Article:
About a year after entering menopause, I fell into a pattern of wakefulness that began to interfere with my life. I never had problems going to sleep, but staying there? Another issue. I'd go to bed at 10 p.m., awaken at 11, go back to sleep at midnight, wake up at 2 a.m., and again at 4 a.m...
That morning, I would feel like I'd been working all night, and some days I was barely able to drag myself out of bed. Even on days when I felt pretty good, I found myself practically falling asleep at my desk by 2 p.m. Not good when you're working a full-time job.
During a visit to our local hospital, I saw a flyer asking for volunteers to participate in an experimental sleep study. Whoa, that's for me, I thought. Not only might I possibly get some relief from my increasingly long nights of the worry and stress that accompanied my sleeplessness, the study even paid participants: $100. A win-win! I wrote down the email address, and quickly signed up.
At our first meeting, the sleep researcher explained that we were going to change my bad habits. First order of business: Identify how long I actually slept at night. After a week of keeping a diary, I returned, and the researcher noted that I slept about 4 1/2 hours a night.
"OK," she said. "That's what your body is used to, at this point, so that' s what we're going to give it: 4 1/2 hours of unbroken sleep." How will we do that, I wondered; she quickly enlightened me. ‘What time do you like to get up?" she asked. "Oh, how about 6 a.m.," I proposed. "OK, then you can't go to bed till 1:30 a.m. I don't care what you do - housework, read, watch TV, sit and stare the wall - do NOT get into bed until 1:30 a.m."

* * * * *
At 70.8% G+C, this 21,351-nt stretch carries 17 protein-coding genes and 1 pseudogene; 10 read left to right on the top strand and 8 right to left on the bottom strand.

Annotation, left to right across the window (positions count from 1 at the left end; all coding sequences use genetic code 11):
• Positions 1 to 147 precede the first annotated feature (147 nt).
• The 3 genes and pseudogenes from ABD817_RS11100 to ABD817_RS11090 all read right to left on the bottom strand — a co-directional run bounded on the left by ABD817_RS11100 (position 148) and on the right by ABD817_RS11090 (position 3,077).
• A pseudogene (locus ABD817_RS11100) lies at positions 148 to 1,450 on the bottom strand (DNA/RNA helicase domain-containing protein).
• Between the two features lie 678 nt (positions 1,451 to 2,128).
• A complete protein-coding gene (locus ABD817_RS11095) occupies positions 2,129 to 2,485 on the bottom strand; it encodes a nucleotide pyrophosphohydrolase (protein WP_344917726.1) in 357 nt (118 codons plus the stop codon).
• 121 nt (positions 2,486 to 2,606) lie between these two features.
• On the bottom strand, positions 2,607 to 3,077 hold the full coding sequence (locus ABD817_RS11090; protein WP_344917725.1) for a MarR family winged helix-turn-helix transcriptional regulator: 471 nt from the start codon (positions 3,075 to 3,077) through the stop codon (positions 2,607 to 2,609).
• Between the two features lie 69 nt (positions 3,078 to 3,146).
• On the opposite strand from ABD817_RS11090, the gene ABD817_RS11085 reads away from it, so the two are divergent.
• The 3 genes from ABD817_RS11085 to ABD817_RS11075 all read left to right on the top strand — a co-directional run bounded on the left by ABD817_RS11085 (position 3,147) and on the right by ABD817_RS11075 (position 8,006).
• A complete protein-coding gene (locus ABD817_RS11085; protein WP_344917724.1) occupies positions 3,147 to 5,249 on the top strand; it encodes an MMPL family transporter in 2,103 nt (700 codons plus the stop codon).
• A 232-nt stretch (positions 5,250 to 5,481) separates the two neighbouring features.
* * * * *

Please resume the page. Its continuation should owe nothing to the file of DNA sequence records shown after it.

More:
WOW. I am definitely not a night owl, and 1:30 in the morning sounds like the middle of the night to me, not bedtime. I struggled mightily to carry out the researcher's program for me; sitting, walking around, playing the piano, climbing up and down stairs... and she was right, if I could stay awake till 1:30 a.m., I could sleep soundly till 5 or 6 a.m., a huge improvement over the series of nightly catnaps I'd been taking.
This program of behavior modification continued for a couple of months, and every week we pushed my bedtime back 30 minutes, till eventually I was going to bed at a much more reasonable (for me) 10 or 11 p.m. I never did sleep a full 8 hours, but you know what? I never have.
I've always required less sleep than almost anyone I know. Getting 6 hours of sleep, interrupted only by a couple of quick trips to the bathroom, did wonders for me. I felt rested, energetic, and ready to tackle a full days' worth of activities. Behavior modification: thumbs up!
Along with this gradual lengthening of sleep time, the sleep researcher gave me a number of things to do to promote sleepiness as bedtime neared. Everything was based on me behaving in certain set ways in order to form new habits, habits that my body would then recognize as a signal that it was time for bed. Next time, I'll share some of those "sleep secrets."